A Managed Care Stock That’s Getting Noticed

08/19/2009 10:05 am EST


Jocelynn Drake

Financial Analyst, Schaeffer's Investment Research

Jocellyn Drake of Schaeffer’s Research says giant managed-care provider Humana has gotten a lot of bullish attention, but questions whether it’s justified.

A recent article in Barrons.com, “Don’t Fear This Managed Care Stock” (August 3rd), takes an optimistic look at the shares of Humana (NYSE: HUM), following the company's stronger-than-expected earnings report. The company has had its share of bad news, including the loss of a major military contract.

In addition, the Obama Administration has targeted Medicare Advantage, which Humana relies on for more than half its earnings, for cuts. Nonetheless, the author contends the stock is "well positioned to deal with the fallout from health-care reform."

The Barrons.com article acknowledges that there is uncertainty in almost every business associated with health care, and particularly among managed care companies. However, the company recently proved in the second quarter that "it has been positioning itself to deal with the fallout from health care reform and other structural changes to the industry." Humana has increased its cash position in recent months, growing it to $665.8 million from $250.5 million at the end of 2008. The company added to its liquidity by paying off a $250-million credit line and collecting dividends from its subsidiaries.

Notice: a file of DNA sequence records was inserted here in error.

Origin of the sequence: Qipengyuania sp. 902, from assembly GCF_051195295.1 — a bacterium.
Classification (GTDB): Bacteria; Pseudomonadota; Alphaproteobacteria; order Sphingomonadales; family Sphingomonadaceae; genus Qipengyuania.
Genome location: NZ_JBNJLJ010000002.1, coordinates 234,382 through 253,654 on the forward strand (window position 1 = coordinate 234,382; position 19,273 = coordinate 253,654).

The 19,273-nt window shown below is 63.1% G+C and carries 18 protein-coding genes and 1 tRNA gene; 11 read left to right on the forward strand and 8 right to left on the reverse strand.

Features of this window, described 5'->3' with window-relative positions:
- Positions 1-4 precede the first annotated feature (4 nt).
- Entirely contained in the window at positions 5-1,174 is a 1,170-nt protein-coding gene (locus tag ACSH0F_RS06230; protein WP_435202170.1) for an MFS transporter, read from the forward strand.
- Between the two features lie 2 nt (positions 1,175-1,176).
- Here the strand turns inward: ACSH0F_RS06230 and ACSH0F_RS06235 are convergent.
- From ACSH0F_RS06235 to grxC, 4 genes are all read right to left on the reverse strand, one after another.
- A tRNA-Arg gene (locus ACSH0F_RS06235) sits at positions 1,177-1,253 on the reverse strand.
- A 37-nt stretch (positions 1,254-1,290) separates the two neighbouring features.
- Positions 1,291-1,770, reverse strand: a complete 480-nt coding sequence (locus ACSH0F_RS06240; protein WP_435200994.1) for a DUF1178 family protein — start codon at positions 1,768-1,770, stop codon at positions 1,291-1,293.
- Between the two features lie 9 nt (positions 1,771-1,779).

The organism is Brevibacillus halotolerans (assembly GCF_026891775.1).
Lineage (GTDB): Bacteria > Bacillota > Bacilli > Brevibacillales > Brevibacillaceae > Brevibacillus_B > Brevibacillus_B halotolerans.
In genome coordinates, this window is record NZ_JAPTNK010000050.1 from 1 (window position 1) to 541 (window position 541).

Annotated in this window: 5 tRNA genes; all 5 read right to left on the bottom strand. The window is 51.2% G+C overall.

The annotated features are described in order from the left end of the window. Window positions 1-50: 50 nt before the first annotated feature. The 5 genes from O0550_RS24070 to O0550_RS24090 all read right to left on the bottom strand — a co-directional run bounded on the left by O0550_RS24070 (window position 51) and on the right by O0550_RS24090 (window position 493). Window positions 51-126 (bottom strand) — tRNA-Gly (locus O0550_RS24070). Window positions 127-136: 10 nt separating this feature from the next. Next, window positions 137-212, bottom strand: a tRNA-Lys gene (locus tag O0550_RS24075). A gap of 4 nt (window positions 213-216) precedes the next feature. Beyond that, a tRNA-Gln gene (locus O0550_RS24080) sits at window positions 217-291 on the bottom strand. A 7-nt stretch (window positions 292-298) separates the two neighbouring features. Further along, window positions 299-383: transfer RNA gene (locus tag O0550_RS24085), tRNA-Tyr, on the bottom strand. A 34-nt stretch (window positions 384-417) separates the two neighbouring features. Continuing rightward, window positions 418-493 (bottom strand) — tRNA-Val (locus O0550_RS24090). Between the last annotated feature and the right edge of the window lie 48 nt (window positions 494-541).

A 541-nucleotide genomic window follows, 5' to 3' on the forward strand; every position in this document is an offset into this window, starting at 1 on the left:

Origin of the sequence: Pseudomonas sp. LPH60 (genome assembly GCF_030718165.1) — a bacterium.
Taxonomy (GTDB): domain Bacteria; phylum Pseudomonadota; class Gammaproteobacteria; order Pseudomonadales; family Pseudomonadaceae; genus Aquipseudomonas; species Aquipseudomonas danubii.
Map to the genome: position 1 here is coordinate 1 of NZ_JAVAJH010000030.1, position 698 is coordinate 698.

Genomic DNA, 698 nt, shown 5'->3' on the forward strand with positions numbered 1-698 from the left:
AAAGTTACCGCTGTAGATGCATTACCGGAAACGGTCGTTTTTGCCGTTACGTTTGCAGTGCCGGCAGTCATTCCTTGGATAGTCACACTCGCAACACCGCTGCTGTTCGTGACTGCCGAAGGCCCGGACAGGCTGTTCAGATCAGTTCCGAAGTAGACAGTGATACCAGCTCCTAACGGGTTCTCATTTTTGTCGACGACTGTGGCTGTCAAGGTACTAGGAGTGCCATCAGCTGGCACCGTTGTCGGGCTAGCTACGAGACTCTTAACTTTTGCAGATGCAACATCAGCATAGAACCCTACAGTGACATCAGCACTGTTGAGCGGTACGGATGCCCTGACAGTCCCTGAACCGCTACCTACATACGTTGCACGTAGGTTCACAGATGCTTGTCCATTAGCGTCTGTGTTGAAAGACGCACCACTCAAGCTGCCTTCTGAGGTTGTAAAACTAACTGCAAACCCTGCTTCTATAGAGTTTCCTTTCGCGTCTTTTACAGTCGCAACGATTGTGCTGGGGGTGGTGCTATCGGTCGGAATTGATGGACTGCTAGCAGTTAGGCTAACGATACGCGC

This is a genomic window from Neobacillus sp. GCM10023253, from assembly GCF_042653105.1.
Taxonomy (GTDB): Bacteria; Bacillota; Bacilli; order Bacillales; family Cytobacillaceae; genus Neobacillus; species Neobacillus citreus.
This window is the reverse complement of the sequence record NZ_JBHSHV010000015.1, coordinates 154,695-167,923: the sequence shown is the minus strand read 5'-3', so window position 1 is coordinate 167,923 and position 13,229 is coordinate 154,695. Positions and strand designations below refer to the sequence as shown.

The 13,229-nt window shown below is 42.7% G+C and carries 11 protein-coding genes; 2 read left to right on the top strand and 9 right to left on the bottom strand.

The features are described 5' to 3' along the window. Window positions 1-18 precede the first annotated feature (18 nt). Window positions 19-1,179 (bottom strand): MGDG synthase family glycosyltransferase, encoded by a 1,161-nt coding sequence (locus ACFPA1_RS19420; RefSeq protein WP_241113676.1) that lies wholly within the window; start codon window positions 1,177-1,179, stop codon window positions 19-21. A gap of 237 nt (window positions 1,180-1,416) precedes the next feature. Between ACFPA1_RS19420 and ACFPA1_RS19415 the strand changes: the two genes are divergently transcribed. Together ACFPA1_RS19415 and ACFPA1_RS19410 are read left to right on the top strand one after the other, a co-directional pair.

Technically speaking, the shares of HUM are struggling to overcome the doldrums. The stock is down more than 9% since the start of 2009, lagging behind the broad market. In fact, the equity is hitting resistance at the $34 level—an area that has capped the shares since they gapped lower on February 23, 2009.

Furthermore, HUM is currently struggling to overcome resistance at its declining 50-day exponential moving average.

Meanwhile, options players are skeptical of the shares, as the stock's Schaeffer's put/call open interest ratio [recently rested] at 0.72, which is higher than 85% of all those taken during the past 12 months. In other words, short-term options speculators have been more skeptical of the shares only 15% of the time during the past year.

What's more, short sellers are adding to their bearish bets as the number of HUM shares sold short increased by nearly 5% over the last month to roughly six million shares. This accumulation of bearish bets accounts for 3.5% of the company's total float.

Until the stock finally breaks through staunch resistance at the 34 level, the stock is likely to remain in its sideways channel and is in danger of breaking down under trend line resistance. (It closed Tuesday at $35, just above its 50- and 200-day moving averages—Editor.)

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